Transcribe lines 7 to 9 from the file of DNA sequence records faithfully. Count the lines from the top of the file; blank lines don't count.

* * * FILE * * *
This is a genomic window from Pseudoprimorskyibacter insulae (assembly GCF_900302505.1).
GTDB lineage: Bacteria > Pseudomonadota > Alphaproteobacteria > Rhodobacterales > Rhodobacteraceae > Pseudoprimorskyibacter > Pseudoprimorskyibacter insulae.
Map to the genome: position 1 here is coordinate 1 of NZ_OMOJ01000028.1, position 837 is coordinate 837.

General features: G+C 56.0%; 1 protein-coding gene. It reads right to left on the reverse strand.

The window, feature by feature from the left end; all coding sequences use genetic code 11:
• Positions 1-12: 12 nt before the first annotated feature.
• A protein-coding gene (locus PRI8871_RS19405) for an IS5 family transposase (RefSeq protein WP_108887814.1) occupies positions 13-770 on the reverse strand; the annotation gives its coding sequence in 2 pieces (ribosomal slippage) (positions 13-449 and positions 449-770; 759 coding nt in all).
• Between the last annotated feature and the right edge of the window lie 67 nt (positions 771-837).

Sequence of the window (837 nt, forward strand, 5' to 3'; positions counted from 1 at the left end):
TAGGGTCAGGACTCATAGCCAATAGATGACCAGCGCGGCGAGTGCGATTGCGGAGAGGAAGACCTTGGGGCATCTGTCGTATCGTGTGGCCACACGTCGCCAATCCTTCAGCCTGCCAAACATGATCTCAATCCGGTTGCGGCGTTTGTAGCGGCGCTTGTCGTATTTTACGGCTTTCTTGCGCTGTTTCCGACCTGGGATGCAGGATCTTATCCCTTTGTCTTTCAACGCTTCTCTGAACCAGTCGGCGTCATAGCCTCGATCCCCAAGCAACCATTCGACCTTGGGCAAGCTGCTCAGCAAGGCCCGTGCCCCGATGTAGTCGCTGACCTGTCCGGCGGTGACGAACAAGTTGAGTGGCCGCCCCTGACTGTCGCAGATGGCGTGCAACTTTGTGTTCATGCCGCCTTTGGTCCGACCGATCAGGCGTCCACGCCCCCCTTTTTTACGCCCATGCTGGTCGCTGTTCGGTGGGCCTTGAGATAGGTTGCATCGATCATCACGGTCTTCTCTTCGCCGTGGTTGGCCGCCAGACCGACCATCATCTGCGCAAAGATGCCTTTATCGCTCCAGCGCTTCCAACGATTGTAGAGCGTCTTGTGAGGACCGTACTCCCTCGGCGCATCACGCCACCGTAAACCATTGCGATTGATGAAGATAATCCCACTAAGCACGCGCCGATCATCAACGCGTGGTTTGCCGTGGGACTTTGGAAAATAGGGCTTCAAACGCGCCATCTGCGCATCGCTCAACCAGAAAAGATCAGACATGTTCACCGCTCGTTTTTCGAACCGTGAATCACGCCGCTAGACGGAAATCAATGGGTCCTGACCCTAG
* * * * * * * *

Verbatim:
• A protein-coding gene (locus PRI8871_RS19405) for an IS5 family transposase (RefSeq protein WP_108887814.1) occupies positions 13-770 on the reverse strand; the annotation gives its coding sequence in 2 pieces (ribosomal slippage) (positions 13-449 and positions 449-770; 759 coding nt in all).
• Between the last annotated feature and the right edge of the window lie 67 nt (positions 771-837).

Sequence of the window (837 nt, forward strand, 5' to 3'; positions counted from 1 at the left end):